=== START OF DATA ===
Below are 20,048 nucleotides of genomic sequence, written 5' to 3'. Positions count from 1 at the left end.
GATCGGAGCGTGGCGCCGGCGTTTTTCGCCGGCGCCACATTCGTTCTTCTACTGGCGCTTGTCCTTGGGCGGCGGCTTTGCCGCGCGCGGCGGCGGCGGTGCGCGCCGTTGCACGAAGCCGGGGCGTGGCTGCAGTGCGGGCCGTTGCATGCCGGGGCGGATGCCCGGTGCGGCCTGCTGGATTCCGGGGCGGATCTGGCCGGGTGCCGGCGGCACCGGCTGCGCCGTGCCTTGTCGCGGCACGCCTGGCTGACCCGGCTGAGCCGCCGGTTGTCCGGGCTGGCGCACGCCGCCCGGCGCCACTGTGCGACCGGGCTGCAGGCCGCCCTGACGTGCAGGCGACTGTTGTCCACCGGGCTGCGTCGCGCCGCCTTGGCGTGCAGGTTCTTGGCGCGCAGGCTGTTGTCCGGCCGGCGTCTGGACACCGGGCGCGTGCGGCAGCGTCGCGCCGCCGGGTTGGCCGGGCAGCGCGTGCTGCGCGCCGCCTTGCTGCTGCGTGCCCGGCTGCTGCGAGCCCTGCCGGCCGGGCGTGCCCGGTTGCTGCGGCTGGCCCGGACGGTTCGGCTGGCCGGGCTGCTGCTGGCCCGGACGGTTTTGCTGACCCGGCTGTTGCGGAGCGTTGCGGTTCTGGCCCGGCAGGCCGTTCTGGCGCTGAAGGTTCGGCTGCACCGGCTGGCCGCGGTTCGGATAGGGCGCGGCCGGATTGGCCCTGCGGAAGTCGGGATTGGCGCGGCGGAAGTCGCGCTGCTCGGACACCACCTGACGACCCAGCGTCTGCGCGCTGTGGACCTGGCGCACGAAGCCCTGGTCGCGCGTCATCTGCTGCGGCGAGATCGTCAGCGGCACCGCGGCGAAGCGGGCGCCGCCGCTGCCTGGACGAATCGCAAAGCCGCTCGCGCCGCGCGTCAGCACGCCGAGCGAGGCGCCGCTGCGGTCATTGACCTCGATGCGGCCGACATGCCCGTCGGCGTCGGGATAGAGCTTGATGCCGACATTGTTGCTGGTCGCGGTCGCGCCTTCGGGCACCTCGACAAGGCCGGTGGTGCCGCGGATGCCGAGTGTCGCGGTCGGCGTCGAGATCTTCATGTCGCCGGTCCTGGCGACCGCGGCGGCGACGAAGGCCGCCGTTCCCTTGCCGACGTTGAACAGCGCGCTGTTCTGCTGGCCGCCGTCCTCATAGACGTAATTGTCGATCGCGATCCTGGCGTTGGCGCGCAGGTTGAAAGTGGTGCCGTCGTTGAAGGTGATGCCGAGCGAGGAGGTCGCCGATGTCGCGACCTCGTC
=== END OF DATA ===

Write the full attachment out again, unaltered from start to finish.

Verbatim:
Below are 20,048 nucleotides of genomic sequence, written 5' to 3'. Positions count from 1 at the left end.
GATCGGAGCGTGGCGCCGGCGTTTTTCGCCGGCGCCACATTCGTTCTTCTACTGGCGCTTGTCCTTGGGCGGCGGCTTTGCCGCGCGCGGCGGCGGCGGTGCGCGCCGTTGCACGAAGCCGGGGCGTGGCTGCAGTGCGGGCCGTTGCATGCCGGGGCGGATGCCCGGTGCGGCCTGCTGGATTCCGGGGCGGATCTGGCCGGGTGCCGGCGGCACCGGCTGCGCCGTGCCTTGTCGCGGCACGCCTGGCTGACCCGGCTGAGCCGCCGGTTGTCCGGGCTGGCGCACGCCGCCCGGCGCCACTGTGCGACCGGGCTGCAGGCCGCCCTGACGTGCAGGCGACTGTTGTCCACCGGGCTGCGTCGCGCCGCCTTGGCGTGCAGGTTCTTGGCGCGCAGGCTGTTGTCCGGCCGGCGTCTGGACACCGGGCGCGTGCGGCAGCGTCGCGCCGCCGGGTTGGCCGGGCAGCGCGTGCTGCGCGCCGCCTTGCTGCTGCGTGCCCGGCTGCTGCGAGCCCTGCCGGCCGGGCGTGCCCGGTTGCTGCGGCTGGCCCGGACGGTTCGGCTGGCCGGGCTGCTGCTGGCCCGGACGGTTTTGCTGACCCGGCTGTTGCGGAGCGTTGCGGTTCTGGCCCGGCAGGCCGTTCTGGCGCTGAAGGTTCGGCTGCACCGGCTGGCCGCGGTTCGGATAGGGCGCGGCCGGATTGGCCCTGCGGAAGTCGGGATTGGCGCGGCGGAAGTCGCGCTGCTCGGACACCACCTGACGACCCAGCGTCTGCGCGCTGTGGACCTGGCGCACGAAGCCCTGGTCGCGCGTCATCTGCTGCGGCGAGATCGTCAGCGGCACCGCGGCGAAGCGGGCGCCGCCGCTGCCTGGACGAATCGCAAAGCCGCTCGCGCCGCGCGTCAGCACGCCGAGCGAGGCGCCGCTGCGGTCATTGACCTCGATGCGGCCGACATGCCCGTCGGCGTCGGGATAGAGCTTGATGCCGACATTGTTGCTGGTCGCGGTCGCGCCTTCGGGCACCTCGACAAGGCCGGTGGTGCCGCGGATGCCGAGTGTCGCGGTCGGCGTCGAGATCTTCATGTCGCCGGTCCTGGCGACCGCGGCGGCGACGAAGGCCGCCGTTCCCTTGCCGACGTTGAACAGCGCGCTGTTCTGCTGGCCGCCGTCCTCATAGACGTAATTGTCGATCGCGATCCTGGCGTTGGCGCGCAGGTTGAAAGTGGTGCCGTCGTTGAAGGTGATGCCGAGCGAGGAGGTCGCCGATGTCGCGACCTCGTC